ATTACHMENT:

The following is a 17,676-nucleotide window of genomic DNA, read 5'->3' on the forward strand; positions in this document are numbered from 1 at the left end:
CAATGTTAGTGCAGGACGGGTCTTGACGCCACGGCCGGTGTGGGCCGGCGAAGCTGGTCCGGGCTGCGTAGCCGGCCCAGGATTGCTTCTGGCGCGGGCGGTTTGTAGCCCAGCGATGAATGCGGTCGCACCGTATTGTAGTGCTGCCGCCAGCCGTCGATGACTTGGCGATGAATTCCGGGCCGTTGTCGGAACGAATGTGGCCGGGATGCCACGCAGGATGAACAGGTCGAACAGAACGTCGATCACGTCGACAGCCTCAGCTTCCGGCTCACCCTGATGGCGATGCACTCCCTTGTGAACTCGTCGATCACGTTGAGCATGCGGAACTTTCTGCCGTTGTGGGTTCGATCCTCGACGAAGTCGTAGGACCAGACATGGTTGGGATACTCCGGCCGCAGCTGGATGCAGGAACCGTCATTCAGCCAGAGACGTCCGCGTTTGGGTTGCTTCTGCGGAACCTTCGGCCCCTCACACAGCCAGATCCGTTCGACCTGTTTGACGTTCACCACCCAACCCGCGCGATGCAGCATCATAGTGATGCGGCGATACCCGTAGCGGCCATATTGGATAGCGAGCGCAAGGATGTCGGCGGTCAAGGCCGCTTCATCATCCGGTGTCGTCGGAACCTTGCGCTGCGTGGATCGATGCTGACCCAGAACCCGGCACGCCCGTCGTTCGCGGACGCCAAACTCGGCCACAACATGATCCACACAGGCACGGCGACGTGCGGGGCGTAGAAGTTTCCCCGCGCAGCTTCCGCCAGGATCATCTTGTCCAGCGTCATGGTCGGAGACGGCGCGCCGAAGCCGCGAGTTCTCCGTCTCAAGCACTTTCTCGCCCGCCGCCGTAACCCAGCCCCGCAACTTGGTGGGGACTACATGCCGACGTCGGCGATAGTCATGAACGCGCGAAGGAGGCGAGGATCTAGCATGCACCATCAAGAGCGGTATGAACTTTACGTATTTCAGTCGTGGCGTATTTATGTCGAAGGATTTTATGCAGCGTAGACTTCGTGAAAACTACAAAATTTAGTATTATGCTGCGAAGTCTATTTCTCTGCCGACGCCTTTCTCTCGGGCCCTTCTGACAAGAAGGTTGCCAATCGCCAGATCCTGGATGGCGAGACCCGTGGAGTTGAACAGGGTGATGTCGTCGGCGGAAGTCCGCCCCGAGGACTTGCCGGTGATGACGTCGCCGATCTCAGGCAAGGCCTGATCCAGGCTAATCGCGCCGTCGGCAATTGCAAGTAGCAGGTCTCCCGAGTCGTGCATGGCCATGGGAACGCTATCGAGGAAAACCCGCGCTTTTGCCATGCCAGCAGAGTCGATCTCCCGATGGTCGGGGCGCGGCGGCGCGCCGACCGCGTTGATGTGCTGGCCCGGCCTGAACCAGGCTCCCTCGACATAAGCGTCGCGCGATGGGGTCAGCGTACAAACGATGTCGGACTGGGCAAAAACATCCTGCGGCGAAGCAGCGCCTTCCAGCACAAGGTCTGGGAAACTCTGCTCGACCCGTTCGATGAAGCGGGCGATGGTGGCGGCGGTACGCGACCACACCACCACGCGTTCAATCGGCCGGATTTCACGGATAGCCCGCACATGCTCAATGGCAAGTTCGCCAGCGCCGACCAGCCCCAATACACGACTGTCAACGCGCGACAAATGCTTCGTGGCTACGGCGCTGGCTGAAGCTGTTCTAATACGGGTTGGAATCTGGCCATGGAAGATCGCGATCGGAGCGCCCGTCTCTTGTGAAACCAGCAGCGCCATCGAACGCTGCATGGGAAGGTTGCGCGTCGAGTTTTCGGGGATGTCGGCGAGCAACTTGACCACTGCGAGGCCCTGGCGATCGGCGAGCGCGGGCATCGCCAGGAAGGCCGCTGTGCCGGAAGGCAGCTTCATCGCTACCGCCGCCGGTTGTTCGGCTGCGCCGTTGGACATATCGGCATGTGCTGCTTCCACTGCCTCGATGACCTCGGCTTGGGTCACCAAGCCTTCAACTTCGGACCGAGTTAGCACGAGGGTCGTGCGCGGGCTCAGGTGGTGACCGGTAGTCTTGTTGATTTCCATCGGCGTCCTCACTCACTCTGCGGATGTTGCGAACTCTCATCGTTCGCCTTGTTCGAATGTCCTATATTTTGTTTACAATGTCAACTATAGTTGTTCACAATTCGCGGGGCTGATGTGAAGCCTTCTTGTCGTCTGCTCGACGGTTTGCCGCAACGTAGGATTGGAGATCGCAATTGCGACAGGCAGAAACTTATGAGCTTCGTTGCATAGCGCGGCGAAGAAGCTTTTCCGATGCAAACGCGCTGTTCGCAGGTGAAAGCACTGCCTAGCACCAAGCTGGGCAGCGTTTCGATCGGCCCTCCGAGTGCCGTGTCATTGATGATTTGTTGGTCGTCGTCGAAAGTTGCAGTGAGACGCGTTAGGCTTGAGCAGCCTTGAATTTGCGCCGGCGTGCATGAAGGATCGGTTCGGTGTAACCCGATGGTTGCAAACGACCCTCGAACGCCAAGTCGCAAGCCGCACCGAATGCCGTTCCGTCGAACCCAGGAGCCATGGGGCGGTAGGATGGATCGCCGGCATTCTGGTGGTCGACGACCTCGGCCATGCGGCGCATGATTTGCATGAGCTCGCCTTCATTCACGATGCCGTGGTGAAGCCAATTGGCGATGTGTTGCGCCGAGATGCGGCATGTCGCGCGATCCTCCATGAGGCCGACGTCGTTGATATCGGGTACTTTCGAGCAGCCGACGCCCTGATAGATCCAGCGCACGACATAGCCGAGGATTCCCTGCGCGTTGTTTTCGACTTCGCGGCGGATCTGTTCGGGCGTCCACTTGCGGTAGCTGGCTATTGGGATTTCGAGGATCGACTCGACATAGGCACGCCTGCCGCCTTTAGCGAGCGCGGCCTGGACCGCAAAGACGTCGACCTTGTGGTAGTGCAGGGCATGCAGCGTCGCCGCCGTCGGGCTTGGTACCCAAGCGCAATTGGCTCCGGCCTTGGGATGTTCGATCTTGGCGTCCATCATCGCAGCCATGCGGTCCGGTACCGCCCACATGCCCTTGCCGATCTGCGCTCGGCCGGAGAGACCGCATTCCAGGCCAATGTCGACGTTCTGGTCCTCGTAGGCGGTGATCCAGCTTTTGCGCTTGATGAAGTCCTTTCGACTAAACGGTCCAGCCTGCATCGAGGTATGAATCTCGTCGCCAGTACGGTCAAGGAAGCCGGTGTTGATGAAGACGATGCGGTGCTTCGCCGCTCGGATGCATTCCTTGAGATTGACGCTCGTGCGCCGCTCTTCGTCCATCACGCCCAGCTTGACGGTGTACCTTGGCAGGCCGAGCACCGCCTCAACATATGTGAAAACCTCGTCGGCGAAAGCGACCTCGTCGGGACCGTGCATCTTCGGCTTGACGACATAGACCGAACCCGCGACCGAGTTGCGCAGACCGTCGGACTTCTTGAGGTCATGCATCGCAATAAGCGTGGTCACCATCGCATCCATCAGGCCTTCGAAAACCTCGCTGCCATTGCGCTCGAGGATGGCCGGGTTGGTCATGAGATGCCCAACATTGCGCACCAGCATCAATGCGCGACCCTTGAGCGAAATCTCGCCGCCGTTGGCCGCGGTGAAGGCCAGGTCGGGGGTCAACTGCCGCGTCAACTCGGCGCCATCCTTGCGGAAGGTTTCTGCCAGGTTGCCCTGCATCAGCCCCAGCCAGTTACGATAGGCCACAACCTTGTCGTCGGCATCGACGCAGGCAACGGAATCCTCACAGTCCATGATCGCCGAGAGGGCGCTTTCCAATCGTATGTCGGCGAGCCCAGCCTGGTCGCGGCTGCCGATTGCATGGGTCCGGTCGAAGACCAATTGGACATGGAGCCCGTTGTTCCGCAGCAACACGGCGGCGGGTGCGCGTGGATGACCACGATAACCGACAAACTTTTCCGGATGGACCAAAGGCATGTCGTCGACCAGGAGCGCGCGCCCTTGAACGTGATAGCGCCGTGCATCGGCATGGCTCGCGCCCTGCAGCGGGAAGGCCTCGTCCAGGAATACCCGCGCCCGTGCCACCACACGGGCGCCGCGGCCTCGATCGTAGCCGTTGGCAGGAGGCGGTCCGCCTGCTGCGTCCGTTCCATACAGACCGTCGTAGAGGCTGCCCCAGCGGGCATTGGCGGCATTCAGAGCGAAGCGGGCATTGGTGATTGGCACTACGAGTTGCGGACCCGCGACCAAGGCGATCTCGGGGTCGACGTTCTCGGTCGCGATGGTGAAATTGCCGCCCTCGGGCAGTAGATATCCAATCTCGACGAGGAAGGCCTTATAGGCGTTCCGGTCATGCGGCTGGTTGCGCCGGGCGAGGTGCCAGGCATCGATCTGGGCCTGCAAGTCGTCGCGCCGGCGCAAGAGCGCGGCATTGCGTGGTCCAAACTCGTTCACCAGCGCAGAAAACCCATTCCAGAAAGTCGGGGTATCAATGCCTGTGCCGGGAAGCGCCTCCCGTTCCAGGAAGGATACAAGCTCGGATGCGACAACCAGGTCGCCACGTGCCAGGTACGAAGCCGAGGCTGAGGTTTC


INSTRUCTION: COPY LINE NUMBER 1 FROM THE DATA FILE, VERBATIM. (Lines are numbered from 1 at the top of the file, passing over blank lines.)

The following is a 17,676-nucleotide window of genomic DNA, read 5'->3' on the forward strand; positions in this document are numbered from 1 at the left end: